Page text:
-- In Photoshop 6.x, the Adobe Photoshop 6.0 Prefs file is in the System Folder: Preferences: Adobe Photoshop 6.0 Settings folder.

Windows

-- In Photoshop 7.0, the Adobe Photoshop Prefs.psp file is in the following folders:

Windows XP and 2000:

Documents and Settings/[user profile]/Application Data/Adobe/Photoshop/7.0/Adobe Photoshop 7.0 Settings

Windows Me and 98:

Windows/Application Data/Adobe/Photoshop/7.0/Adobe Photoshop 7.0 Settings

Windows NT:

WinNT/profiles/[user profile]/Application Data/Adobe/Photoshop/7.0/Adobe Photoshop 7.0 Settings

-- In Photoshop 6.x, the Adobe Photoshop 6.0 Prefs.psp file is in the following folders:

Windows XP and 2000:

Documents and Settings/[user profile]/Application Data/Adobe/Photoshop/6.0/Adobe Photoshop 6 Settings

Windows Me and 98:

Windows/Application Data/Adobe/Photoshop/6.0/Adobe Photoshop 6 Settings

Windows NT:

WinNT/profiles/[user profile]/Application Data/Adobe/Photoshop/6.0/Adobe Photoshop 6 Settings

Additional Information

Photoshop uses a scratch disk (i.e., temporary disk space used for storing data and performing computations) when there is insufficient RAM for image editing. When there is insufficient RAM and scratch disk space to perform image editing operations, Photoshop returns the error "Scratch disk is full."

A common cause of insufficient RAM is unnecessarily large files. The higher an image's resolution, the larger the file. The larger the file, the more memory Photoshop requires, and the more likely Photoshop's scratch disks will become full.

Photoshop uses the virtual memory swap file to swap parts of the application in and out of memory, but it doesn't use virtual memory for image editing operations. When virtual memory is insufficient, Windows retains large portions of Photoshop in RAM, which reduces the amount of RAM available for image editing. Increasing virtual memory frees up RAM for image editing. When Photoshop's Physical Memory Usage is set to 100%, there may not be enough RAM available to Windows to perform some operations (e.g., printing, scanning). For some image editing operations, Photoshop requires a considerable amount of available RAM and scratch disk space. To check memory use in Photoshop, open the Efficiency Indicator: Click the triangle at the bottom of the application window, and choose Efficiency from the pop-up menu. Photoshop displays the percentage of time it is using to perform an operation rather than reading or writing to the scratch disk. If the value is below 100%, Photoshop is using the scratch disk.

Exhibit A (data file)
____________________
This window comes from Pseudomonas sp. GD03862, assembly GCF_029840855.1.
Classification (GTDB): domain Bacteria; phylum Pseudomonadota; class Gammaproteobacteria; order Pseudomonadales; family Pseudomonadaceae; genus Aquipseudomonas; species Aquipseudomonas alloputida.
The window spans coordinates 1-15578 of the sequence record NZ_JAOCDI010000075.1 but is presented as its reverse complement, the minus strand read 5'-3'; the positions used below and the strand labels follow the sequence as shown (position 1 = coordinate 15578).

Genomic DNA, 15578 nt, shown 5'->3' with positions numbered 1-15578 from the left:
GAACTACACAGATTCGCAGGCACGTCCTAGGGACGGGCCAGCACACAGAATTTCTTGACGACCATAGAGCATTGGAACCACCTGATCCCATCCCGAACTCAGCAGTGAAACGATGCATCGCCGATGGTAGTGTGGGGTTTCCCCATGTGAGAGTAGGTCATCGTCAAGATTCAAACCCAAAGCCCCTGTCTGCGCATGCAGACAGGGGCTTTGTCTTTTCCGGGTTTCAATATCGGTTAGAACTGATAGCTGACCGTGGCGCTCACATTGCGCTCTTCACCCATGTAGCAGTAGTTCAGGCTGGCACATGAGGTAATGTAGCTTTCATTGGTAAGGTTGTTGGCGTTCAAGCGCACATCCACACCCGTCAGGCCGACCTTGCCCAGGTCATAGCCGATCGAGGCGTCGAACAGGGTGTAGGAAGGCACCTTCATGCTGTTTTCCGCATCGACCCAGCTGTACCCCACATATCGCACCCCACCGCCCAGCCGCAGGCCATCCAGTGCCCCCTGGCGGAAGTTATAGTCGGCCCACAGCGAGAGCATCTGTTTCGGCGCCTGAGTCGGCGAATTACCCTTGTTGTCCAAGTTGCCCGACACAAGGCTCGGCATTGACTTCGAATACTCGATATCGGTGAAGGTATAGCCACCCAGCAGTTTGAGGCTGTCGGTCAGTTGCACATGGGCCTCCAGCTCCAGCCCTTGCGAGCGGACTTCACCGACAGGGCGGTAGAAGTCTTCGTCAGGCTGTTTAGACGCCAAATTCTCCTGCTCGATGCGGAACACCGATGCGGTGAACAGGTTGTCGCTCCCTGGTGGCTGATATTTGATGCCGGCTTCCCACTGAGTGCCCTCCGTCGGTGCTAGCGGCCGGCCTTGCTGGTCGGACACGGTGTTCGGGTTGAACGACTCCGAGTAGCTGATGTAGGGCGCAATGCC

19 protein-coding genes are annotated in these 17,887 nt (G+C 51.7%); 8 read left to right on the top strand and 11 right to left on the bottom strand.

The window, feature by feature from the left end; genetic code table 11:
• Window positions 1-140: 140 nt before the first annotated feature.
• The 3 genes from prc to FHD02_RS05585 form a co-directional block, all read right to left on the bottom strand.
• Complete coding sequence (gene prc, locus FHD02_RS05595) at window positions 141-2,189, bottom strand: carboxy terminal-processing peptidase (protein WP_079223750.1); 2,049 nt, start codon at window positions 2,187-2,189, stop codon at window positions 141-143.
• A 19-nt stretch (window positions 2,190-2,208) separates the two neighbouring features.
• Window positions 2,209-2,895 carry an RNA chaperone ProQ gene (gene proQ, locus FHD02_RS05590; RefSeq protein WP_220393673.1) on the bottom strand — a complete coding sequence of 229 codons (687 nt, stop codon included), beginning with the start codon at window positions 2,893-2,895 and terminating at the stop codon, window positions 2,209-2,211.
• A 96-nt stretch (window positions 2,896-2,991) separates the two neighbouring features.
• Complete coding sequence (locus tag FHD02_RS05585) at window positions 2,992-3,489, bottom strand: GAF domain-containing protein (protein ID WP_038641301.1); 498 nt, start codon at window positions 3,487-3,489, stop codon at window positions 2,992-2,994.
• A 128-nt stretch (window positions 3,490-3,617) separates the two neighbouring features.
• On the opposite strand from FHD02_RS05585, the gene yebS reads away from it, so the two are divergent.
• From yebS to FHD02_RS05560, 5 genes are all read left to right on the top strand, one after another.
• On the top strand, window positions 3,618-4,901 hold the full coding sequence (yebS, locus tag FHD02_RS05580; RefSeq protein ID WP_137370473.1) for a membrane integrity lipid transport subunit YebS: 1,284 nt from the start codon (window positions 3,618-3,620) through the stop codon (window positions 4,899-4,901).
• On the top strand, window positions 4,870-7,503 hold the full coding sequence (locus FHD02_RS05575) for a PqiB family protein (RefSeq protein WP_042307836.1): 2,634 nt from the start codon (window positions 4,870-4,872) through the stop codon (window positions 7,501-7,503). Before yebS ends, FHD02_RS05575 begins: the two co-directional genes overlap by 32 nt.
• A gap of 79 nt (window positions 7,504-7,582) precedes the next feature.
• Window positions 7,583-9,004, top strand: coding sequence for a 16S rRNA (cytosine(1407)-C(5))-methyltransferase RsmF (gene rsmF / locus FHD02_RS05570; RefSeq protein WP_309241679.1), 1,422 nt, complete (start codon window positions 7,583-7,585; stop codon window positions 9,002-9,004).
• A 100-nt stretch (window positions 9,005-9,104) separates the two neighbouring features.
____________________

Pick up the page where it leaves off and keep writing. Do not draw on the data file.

A lost cluster, or file allocation unit, is a file fragment that is no longer associated with the original file. When you save a file to disk, the file isn't always written contiguously to the hard disk. The FAT (File Allocation Table) links the end of one file fragment with the beginning of the next one. When the FAT loses file fragment links, the result is a lost cluster. The Scandisk utility and CHKDSK command repair or remove lost clusters, while defragmenting rearranges the files and free space on your computer so files are stored in contiguous units and free space is consolidated in one contiguous block.

The Photoshop preferences file stores location and content information about Photoshop settings. Photoshop creates a preferences file during startup. When the information contained in the preferences file is damaged, Photoshop may return the error, "Scratch disk is full." Deleting the preferences file and restarting Photoshop forces Photoshop to create a new preferences file that contains default preferences settings and updated plug-in folder and file information.

To increase the amount of virtual memory available to Windows:

-- For Windows XP:

Note: You must be logged in as Administrator to change the size of the paging file.

1. Exit from open applications.

2. Choose Start > Settings > Control Panel.

3. Double-click System.

4. Click the Advanced tab, and then click Settings in the Performance section.

5. Click the Advanced tab, and then click Change in the Virtual Memory section.

6. From the Drive list, select a hard drive that has at least twice the amount of the computer's installed RAM. To determine the amount of space available on a drive, click the drive letter; the amount of space available appears in the Paging File Size for Selected Drive section.